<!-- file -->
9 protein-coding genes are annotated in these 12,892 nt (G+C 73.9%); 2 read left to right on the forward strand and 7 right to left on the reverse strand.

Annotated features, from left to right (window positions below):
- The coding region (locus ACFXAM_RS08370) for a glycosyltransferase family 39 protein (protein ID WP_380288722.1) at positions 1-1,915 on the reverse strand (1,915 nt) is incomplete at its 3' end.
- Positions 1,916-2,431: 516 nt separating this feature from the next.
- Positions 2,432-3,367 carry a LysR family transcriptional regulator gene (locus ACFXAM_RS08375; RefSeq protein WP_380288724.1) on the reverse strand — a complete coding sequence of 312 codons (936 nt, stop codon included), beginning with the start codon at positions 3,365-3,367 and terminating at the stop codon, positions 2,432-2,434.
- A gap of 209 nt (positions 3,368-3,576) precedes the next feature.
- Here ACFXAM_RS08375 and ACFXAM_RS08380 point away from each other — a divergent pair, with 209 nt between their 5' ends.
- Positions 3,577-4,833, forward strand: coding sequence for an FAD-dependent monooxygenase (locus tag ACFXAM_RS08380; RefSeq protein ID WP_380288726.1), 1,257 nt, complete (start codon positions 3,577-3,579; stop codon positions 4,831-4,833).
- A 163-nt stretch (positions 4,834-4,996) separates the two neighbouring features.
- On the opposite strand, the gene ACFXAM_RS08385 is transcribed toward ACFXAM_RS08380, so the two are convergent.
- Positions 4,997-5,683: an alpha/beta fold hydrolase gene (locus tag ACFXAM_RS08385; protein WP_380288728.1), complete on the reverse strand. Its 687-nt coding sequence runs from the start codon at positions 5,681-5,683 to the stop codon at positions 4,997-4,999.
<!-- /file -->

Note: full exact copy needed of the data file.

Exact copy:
9 protein-coding genes are annotated in these 12,892 nt (G+C 73.9%); 2 read left to right on the forward strand and 7 right to left on the reverse strand.

Annotated features, from left to right (window positions below):
- The coding region (locus ACFXAM_RS08370) for a glycosyltransferase family 39 protein (protein ID WP_380288722.1) at positions 1-1,915 on the reverse strand (1,915 nt) is incomplete at its 3' end.
- Positions 1,916-2,431: 516 nt separating this feature from the next.
- Positions 2,432-3,367 carry a LysR family transcriptional regulator gene (locus ACFXAM_RS08375; RefSeq protein WP_380288724.1) on the reverse strand — a complete coding sequence of 312 codons (936 nt, stop codon included), beginning with the start codon at positions 3,365-3,367 and terminating at the stop codon, positions 2,432-2,434.
- A gap of 209 nt (positions 3,368-3,576) precedes the next feature.
- Here ACFXAM_RS08375 and ACFXAM_RS08380 point away from each other — a divergent pair, with 209 nt between their 5' ends.
- Positions 3,577-4,833, forward strand: coding sequence for an FAD-dependent monooxygenase (locus tag ACFXAM_RS08380; RefSeq protein ID WP_380288726.1), 1,257 nt, complete (start codon positions 3,577-3,579; stop codon positions 4,831-4,833).
- A 163-nt stretch (positions 4,834-4,996) separates the two neighbouring features.
- On the opposite strand, the gene ACFXAM_RS08385 is transcribed toward ACFXAM_RS08380, so the two are convergent.
- Positions 4,997-5,683: an alpha/beta fold hydrolase gene (locus tag ACFXAM_RS08385; protein WP_380288728.1), complete on the reverse strand. Its 687-nt coding sequence runs from the start codon at positions 5,681-5,683 to the stop codon at positions 4,997-4,999.